I'm pretty sure the SCC still do some training at Raleigh (drill seamanship etc) and Whale Island (sailing and boatwork??), but I'm not sure about Culdrose any more. When I was a cadet I did training at these two, Caldonia in Scotland and the Sea Cadet Training Centre at Weymouth (used to be a TA centre). By the way excuse my ignorance but what is RNAY Wroughton, I've heard about it but not sure what it is?
got rusty holes in it, and kept burtsing into flames...
Was time up for the old girl, Bristol was available and its used by the RN and loaned to the SCC, its also mostly self funding as its used for corporate events such as team building and adventure training base of operations.
S.C.T.S. (Sea Cadet Training School) Wroughton was a national training school.
The local Sea Cadets used a hanger on 5 site when the Navy took over from the RAF in 1972.
As it become more popular, district, and if I recall area advents were held there.
A few years on, they were given access to one side of the hangar (C2) which held a canteen. Things progressed and in the end, they had all but one half of the hangar.
Lt/Cdr Dennis (Spud) Murphy R.N. fitted out an accommodation block using the pull down bunks from various decommissioned ships, and build two 5 a side football pitches using old packing creates and iron bedsteads.
The site was perfect for training Sea Cadets. A hanger that was used for football, parade training, indoor rifle range, a nearby sailing lake and it was in the country, idea for adventure training.
The school was the venue for a lot of the district, area and national events. Units would either â€œblock bookâ€ and use the school for what they wanted, or cadets could attend courses, like cooking, adventure training and metrology.
Sadly the school went when the Navy left, and is now used for go carting.
The idea was also used at Royal Arthur (now gone) and at the T.A. Centre at Weymouth.
[Lt/Cdr Dennis (Spud) Murphy R.N. fitted out an accommodation block using the pull down bunks from various decommissioned ships, and build two 5 a side football pitches using old packing creates and iron bedsteads.[/quote]
Actually from what I can remeber that may be true of Weymouth SCTS then called SWABS was put together by Spud Murphy when he was AAO to the late and famous Frank Trickey - took over by some gut called Bob cant rember his surname but then by Alan Rowbotham assisted by Joe Issacs and George Masters and later Andy ?????.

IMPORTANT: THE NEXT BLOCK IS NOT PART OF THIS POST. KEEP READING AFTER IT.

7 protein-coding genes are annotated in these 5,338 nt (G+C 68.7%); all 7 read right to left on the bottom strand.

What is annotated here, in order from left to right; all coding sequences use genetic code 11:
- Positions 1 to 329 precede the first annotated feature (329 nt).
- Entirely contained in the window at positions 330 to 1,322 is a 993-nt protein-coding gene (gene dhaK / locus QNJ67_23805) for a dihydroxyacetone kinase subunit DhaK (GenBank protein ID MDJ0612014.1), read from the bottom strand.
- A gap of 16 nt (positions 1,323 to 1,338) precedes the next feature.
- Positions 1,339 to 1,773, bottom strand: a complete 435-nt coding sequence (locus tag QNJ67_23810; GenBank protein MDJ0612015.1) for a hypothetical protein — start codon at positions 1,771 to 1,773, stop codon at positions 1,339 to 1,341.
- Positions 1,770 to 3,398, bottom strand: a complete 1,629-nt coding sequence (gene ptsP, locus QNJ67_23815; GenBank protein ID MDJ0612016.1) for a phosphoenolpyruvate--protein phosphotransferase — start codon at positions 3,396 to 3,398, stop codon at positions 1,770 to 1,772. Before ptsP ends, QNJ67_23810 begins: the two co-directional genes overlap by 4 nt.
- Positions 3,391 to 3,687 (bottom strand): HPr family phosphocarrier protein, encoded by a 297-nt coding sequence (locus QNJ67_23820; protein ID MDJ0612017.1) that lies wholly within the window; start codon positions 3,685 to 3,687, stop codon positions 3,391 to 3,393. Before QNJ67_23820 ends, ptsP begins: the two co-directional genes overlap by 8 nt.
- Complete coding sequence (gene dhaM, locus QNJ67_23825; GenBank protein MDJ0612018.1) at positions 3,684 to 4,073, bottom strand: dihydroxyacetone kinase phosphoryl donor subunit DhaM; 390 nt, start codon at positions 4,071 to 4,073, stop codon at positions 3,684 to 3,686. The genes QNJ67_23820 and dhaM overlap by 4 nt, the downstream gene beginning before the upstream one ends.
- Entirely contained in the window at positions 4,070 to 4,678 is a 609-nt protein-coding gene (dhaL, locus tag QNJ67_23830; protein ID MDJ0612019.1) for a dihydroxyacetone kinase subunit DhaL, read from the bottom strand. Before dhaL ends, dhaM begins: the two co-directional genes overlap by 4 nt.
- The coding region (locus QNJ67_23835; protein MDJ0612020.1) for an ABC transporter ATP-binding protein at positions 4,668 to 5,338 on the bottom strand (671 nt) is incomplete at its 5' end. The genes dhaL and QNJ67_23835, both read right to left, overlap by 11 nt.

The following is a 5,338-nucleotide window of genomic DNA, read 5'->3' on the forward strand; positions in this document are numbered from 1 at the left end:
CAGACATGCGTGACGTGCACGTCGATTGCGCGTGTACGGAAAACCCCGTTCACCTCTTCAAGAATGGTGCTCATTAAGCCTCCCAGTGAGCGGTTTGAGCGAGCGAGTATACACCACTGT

I think you will find Wroughton was put together by a guy called Cyril Bartlett who used to be the CO of Swindon unit - it was then taken over by Jim Gibson the ex aCPO SW area and an ex PTI,
The SCTS at Royal Arthur was run by a guy called Ian Dyster - he went to Whale Island when RA shut down.
As a former Officer with the SCC I take it the way things are more like scout than what it was, now more PC can't do this can't do that attitude. I think there was a boating station in the Cambs/ Northampton area but whether it is still open I don't know.
The SCC has never been a recruitment gateway to the Navy. This is not what it was formed for. Its training was related to the Navy, and many of the courses were obviously taken at Naval Establishments.
Recently the SCC Association has formed with the Maritime Sea Training Service, which has for one thing reduced the committment by the Navy to training only in the form of materials. The MoD does not supply or repair/maintain boats as such, this is all done at unit level and at own costs. Funding is harder, as it is all on a charity basis, usually through Flag Weeks and Collections.
It is fair to say that some do go on to the Navy and the Royal Marines, but in actual figures, probably no more than 2%.
However, I do not think it is coming anywhere near the Scout movements or such like. Like the Army Cadets, and Air Cadets the Sea Cadets delve more deeper into its tasks and training.
As you say Spud (in his rumper suit) built the football pitches from old purser beds. The yards plumber did the welding and if memory serves, the Sea Cadets from Barwick House (private school) helped.
The beds in the mess desks came from several decommissioned RN ships (Agincourt being one) that Swindon Sea Cadets included myself took off the bulkheads. We also took the sound powered telephones, lockers, sinks, mirrors and a lot of other things that were used up at Wroughton
If you have any more memories, to save boring people who were not there, parhaps you could pm me.